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By crossing the Sabi River the Bridge gave people living in the eastern districts access to the central districts of Zimbabwe. Birchenough Bridge crosses the Sabi River with a single arch which rises to 280 feet above the river, and is 329 metres (1,080 feet) in length, the third longest span in the World in 1936 after the Sydney Harbour Bridge and the Bayonne Bridge at New York.
How to get here:
Birchenough Bridge is 118 KM from Mutare and 181 KM from Masvingo on the A9 which connects Masvingo to Mutare.
GPS reference: 19⁰57′39.91″S 32⁰20′38.66″E
Birchenough Bridge spanning the Save River was a gift of the Beit Trust has and was given its name in recognition of the services given to the country by Sir Henry Birchenough, Bart., G.C.M.G., the Chairman of the Beit Trust. Portraits in bronze of Sir Henry Birchenough, by Mr. Sydney Kendrick, and inscription panels in bronze are inserted in the east and west abutments.
Birchenough Bridge was designed by Ralph Freeman, consulting engineer to the Beit Trust, who also designed the Sydney Harbour Bridge and the Beit Bridge over the Limpopo River. It was built with the latest high tensile steel as a single span to avoid the necessity of making piers in the river bed which was found to have shifting sands. The total weight of steel is 1,500 tons and it is noteworthy that this is the same weight as that of the Victoria Falls Bridge designed originally for two lines of light railway traffic, but less than half the span of the Birchenough Bridge.
The roadway has a width of 18 feet and footways are formed on either side of the road to allow for the uninterrupted passage of two lines of traffic. The bridge was erected by the same process as that used for the Victoria Falls Arch and subsequently for the Sydney arch—by building out the arch in two halves as cantilevers, anchored back to the rock shores by wire ropes. The anchorage ropes used were the actual ropes used for the Sydney Harbour Bridge and are now incorporated in the Birchenough Bridge as the suspenders of the roadway.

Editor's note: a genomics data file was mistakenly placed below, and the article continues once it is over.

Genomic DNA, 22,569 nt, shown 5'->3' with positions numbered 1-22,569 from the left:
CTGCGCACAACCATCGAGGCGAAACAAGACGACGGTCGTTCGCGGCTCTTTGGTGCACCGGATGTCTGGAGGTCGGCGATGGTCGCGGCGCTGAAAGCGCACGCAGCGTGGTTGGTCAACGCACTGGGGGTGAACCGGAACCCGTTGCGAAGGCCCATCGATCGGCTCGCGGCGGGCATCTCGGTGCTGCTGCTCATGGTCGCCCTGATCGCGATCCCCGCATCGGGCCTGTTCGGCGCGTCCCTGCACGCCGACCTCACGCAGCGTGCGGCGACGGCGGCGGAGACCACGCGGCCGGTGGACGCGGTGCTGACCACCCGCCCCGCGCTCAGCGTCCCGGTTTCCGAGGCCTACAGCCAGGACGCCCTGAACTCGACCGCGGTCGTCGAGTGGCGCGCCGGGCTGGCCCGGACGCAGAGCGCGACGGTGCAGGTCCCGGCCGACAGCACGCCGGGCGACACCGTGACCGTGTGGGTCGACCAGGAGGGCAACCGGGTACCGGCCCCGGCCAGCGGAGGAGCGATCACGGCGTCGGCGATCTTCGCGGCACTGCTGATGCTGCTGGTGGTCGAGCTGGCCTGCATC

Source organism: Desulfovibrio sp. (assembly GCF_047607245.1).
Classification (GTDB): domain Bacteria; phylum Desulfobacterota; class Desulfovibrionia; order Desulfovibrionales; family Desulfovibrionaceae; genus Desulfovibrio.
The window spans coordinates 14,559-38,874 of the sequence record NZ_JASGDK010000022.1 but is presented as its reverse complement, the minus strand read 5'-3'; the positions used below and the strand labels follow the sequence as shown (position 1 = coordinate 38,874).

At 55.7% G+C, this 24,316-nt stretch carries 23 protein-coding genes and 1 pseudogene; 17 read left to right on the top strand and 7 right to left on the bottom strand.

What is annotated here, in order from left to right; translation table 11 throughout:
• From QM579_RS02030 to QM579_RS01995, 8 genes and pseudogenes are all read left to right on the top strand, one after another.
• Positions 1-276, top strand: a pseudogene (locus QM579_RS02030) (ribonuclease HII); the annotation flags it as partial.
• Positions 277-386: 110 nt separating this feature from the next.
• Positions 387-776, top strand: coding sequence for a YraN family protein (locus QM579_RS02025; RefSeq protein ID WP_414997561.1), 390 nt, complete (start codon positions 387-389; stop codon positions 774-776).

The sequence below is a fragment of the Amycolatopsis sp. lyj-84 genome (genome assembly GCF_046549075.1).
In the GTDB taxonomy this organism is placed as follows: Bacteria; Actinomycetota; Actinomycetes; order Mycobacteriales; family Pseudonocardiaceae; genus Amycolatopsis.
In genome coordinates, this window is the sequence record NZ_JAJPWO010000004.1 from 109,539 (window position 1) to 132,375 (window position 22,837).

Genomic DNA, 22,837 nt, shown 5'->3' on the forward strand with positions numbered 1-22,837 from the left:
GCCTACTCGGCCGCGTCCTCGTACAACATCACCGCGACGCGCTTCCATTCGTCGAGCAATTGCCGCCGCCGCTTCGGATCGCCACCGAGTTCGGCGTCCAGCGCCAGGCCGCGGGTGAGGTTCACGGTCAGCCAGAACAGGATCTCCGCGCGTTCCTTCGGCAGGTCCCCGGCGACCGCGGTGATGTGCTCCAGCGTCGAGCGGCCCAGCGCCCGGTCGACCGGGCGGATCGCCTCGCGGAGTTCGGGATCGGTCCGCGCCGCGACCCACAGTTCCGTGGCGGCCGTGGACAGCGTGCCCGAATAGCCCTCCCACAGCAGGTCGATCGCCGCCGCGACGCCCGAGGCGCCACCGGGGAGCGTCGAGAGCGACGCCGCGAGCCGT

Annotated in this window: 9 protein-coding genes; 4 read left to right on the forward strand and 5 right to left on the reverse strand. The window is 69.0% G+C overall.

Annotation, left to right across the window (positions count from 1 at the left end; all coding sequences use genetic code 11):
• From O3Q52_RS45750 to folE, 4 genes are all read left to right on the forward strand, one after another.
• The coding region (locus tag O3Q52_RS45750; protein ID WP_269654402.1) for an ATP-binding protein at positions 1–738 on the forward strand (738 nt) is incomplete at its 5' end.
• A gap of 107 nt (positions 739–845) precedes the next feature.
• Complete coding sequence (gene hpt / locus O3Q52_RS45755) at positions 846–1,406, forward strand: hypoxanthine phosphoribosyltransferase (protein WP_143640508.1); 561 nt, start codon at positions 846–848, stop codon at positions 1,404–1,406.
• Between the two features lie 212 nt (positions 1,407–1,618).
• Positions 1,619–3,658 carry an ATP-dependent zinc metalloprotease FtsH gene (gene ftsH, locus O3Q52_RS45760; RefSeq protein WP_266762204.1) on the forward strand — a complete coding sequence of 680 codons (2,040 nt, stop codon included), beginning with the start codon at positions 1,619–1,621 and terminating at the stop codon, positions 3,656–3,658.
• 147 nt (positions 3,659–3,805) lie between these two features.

Sinking of the foundations commenced in April 1934 and they were ready for steelwork in November. Material was delivered to the west bank of the river by road and the steelwork for the east side was carried across the river by a cableway. The arch span was completed on June 17th, 1935, and the concrete roadway was practically complete at the end of September, 1935 being opened to traffic on December 20th, 1935, the time occupied by the entire construction being 20 months, the contractors being Dorman Long & Company, Limited, of Middlesbrough, England.
In 1984 the bridge was widened and strengthened as part of the World Bank's Highway Project One, but in 2000 its load capacity was reduced and only vehicle weighing less than 25 tonnes are allowed to cross.
The Birchenough Bridge Souvenir brochure. 1936
When to visit:
All year around
An entrance fee is chargeable